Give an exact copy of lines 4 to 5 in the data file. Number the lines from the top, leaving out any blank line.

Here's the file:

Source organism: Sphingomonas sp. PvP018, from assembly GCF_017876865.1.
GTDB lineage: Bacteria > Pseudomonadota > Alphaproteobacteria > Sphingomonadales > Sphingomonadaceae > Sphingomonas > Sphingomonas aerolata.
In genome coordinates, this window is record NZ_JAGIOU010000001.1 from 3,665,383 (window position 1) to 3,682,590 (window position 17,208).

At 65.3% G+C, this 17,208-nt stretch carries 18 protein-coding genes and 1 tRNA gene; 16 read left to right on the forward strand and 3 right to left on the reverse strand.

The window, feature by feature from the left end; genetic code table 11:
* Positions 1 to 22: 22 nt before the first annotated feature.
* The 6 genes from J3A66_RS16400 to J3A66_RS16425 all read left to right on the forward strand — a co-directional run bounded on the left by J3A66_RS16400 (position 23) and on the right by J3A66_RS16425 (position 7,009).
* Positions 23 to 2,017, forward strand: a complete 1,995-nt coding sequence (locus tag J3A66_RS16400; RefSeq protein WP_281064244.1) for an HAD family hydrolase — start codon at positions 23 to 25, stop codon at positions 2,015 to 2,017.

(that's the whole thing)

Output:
At 65.3% G+C, this 17,208-nt stretch carries 18 protein-coding genes and 1 tRNA gene; 16 read left to right on the forward strand and 3 right to left on the reverse strand.

The window, feature by feature from the left end; genetic code table 11: